Chinese Motorcycle Marketing NewsSome months ago I wrote about a Chinese motorcycle company that employed me to help them promote their new model to international markets. I gave them several ideas including one where their adverts and posters showed their bike carrying a family of four and a duck!
I explained to them that although this was a depiction of rural life, and not the usual flashy “rock and roll” advert that they go for, it was extremely eye catching (to a foreign audience) and demonstrated that their motorcycles were not just stylish, but also robust. Rather pleased with myself I presented a mockup of the advert and was just preparing for a tsunami of praise when I noticed the indignant look on the face of the marketing director. They bloody hated it!Two months later I saw the advert that they had chosen, a scantily clad beauty draped over their motorcycle with a panoramic backdrop. This was only the umpteenth time a Chinese (or any) motorcycle company had used an advert like this. After a sigh of disappointment I vowed to have a look at the Chinese motorcycle companies that are imaginative and creative with their advertising.Many years ago Honda proved that the best way to get your brand recognized on a world scale was to participate in world-class racing. Their first foray into that was the Isle of Man TT. Fast forward around 50 years and we now find that the first Chinese manufacturer has appeared at the Isle of Man, hats off to CF Moto and the WK Bikes racing team from the UK that had the vision and ambition to push the project forward.CF Moto are one of the most progressive Chinese motorcycle companies and one of the few that have developed “big bikes” (anything over 600cc is big to a Chinese manufacturer) without a western technology partner (a la Loncin and BMW, Qianjiang and Benelli etc.).CF Moto’s appearance at the TT was the first participation in a major international race of note since Loncin’s dalliance with MotoGP 125 5 years ago. Chinese motorcycle historian Winston Guo explains “Loncin invested heavily in their MotoGP 125 team, bringing in European experts in R and D and also marketing and team building staff.“The problem was that as Loncin hadn’t any previous experience in such a prestigious race series they didn’t realize that the team they employed was amateurish at best. What we had expected to see was a steady flow of Chinese manufacturers involving themselves in high quality racing but after Loncin’s negative experience it didn’t happen. We are all hoping that CF Moto’s experience with the TT (and the expert handling of the guys at WK Bikes) will provide more confidence for companies like Zongshen, Jialing and others to become involved in racing at the very top end of the scale; this would obviously be their best way to secure global brand recognition.”David McMullan of ChinaMotor Magazine explained to me “As the editor of ChinaMotor Magazine I see several adverts old and new every month. Also, being the organizer of motorcycle exhibitions I witness motorcycle companies’ attempts at marketing through their exhibition stands. Every year, despite my encouragement for the exhibitors to use their imagination, we see pretty much the same display stands; the motorcycle models exhibited may be new but the way of presenting them never changes- a plethora of dolly birds draped over their new models gyrating to blaring music.“Almost every foreign visitor I speak to complains that the music played is far too loud and it prevents them from having a decent conversation about the motorcycle model they are interested in. Also, it’s difficult to get a close up of the bikes with ladies sprawled all over them. That kind of thing is okay for the launch but for goodness sake take them away (the girls and the music) to enable trade visitors to do their business. Every year I tell this to the expo staff and the exhibitors but I might as well be talking to myself, they really think this is the way to do it.“At the 2014 expo there was an exception; in my opinion a very welcome one. Middle-sized motorcycle company Wonjan took a great position in the main hall, had music on low and offered tea and coffee to visiting viewers. They also had an arcade motorcycle game, one of the sit-on types; this really brought the visitors in. Wonjan also double their advertising for the Canton fair editions of ChinaMotor Magazine with pull outs of the new models they will exhibit there, they have a very non-Chinese view to marketing and it was no surprise to me that their exports and sales were increased by 48% last year. A huge increase that I’m sure was down (in the most part) to their progressive advertising and marketing campaign.”A huge part of any motorcycle manufacturers marketing is the website, when considering buying Chinese bikes (brands that otherwise wouldn’t be recognized) the website is the all-important tool for the first image of the product. First of all there is the issue of position on search engines. If you type “Zongshen” (or any other Chinese giant) in to a search engine you will see it come up around 9th or 10th on the page behind local agents selling Zongshen parts and the like.This is the official site of a multimillion dollar manufacturer! But at least when you see it it looks professional unlike many of the smaller manufacturers and parts exporters who don’t even bother to get a translator in to correct English spelling mistakes and have clearly taken photos from other websites.They also all claim to be ‘the best in China’ and display pictures of warehouses (which they claim to be theirs) that would not look out of place at the end of the first Indiana Jones movie (you remember when the ‘lost ark’ is moved in to a huge government warehouse which seems to be a mile long). The pictures are clearly not those of a warehouse owned by a middle sized Chinese motorcycle or parts company.Almost all agree that in the last few years China has installed a lot of professionalism in to its motorcycle manufacturing industry, now if they could only learn how to market properly…Report by Sean Kerr and David McMullan in Chongqing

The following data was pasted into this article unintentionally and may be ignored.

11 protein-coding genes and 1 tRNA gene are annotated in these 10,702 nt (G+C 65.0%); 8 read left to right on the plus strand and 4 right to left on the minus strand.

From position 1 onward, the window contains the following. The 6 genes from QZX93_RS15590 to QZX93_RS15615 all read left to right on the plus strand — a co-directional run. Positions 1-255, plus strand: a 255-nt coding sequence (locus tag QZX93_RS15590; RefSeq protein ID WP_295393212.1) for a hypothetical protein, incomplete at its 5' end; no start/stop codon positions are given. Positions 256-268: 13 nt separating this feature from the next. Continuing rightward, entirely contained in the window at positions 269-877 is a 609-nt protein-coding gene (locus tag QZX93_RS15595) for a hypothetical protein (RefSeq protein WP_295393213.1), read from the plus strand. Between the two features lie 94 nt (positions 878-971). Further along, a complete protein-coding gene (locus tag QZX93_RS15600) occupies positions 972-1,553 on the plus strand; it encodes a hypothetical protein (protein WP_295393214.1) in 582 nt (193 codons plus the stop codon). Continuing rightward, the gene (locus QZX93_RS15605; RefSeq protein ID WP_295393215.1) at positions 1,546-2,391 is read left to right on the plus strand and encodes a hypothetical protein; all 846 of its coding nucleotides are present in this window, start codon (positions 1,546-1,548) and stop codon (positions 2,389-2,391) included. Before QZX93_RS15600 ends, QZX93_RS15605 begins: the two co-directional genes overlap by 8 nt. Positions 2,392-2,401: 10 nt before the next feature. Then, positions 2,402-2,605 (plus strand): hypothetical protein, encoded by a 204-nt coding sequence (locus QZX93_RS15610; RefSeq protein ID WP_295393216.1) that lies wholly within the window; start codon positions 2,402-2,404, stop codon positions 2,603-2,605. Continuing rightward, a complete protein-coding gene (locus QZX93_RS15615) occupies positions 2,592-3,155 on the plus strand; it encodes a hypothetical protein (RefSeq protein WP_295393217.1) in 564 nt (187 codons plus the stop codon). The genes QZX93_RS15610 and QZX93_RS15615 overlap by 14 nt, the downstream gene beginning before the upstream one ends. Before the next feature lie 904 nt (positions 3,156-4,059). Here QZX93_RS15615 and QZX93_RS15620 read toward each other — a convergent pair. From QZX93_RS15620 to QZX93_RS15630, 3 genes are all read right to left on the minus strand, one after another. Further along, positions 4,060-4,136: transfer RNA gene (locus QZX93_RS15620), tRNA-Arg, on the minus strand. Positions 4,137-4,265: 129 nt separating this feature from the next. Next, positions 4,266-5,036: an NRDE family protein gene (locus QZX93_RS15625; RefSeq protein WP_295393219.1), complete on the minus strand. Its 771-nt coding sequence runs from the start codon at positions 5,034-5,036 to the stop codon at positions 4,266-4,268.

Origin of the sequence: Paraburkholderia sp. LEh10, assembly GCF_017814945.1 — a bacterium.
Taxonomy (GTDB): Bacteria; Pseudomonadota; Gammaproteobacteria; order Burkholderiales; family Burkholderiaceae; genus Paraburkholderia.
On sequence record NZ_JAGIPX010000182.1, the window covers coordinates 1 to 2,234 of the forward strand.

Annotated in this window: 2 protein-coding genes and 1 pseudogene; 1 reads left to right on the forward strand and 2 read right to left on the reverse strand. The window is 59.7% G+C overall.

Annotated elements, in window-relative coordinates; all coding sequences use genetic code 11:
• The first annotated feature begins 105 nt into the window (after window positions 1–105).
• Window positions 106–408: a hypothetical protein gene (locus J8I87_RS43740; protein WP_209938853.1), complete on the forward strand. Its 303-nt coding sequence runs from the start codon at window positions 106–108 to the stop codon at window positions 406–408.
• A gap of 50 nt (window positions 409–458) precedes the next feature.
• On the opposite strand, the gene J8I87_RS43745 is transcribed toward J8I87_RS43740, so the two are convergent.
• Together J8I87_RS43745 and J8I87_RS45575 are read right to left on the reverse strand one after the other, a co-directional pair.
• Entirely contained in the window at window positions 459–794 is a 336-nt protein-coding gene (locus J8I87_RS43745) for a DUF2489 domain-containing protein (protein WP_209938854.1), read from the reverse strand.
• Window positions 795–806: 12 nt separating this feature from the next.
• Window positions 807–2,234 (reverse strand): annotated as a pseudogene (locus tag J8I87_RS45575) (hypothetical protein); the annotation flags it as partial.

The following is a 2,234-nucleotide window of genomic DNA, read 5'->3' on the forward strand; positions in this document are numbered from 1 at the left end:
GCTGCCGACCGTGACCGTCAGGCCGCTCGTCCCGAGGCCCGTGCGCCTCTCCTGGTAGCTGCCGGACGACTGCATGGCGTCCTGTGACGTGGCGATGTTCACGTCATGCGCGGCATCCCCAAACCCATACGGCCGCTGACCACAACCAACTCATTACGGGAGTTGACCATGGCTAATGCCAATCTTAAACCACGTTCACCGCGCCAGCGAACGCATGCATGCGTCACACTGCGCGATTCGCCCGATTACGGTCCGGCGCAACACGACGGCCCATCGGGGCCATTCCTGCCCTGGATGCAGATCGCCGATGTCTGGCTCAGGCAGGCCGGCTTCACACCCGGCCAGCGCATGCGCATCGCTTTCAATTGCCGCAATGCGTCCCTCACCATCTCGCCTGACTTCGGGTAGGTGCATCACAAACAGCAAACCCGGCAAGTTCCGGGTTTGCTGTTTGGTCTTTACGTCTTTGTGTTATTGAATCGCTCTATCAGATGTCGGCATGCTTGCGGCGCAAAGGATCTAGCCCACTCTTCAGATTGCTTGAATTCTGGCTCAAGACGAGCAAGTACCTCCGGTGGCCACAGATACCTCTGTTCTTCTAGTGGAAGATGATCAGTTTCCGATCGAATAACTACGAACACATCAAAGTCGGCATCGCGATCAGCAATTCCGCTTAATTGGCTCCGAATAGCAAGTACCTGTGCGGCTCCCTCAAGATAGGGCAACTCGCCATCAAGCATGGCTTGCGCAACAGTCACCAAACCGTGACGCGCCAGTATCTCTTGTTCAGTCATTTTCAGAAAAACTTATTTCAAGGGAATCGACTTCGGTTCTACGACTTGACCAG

Hello everyone and welcome to Motos and Friends, a weekly Podcast brought to you by the editorial team at Ultimate Motorcycling. My name is Arthur Coldwells.
Yamaha’s Ténéré 700 is an excellent foray into the middleweight ADV world. Associate Editor Neil Wyenn owns a 2021 model, and has spent the last year adding and improving various aspects of his bike. Some add-ons are more vital others, and he lets us into his secrets for getting the most out of the Yamaha Ténéré. His total enthusiasm for ADV riding and the Yamaha Ténéré in particular were pretty obvious to me—I’m sure you’ll feel the same. Links to all the items he mentions are below.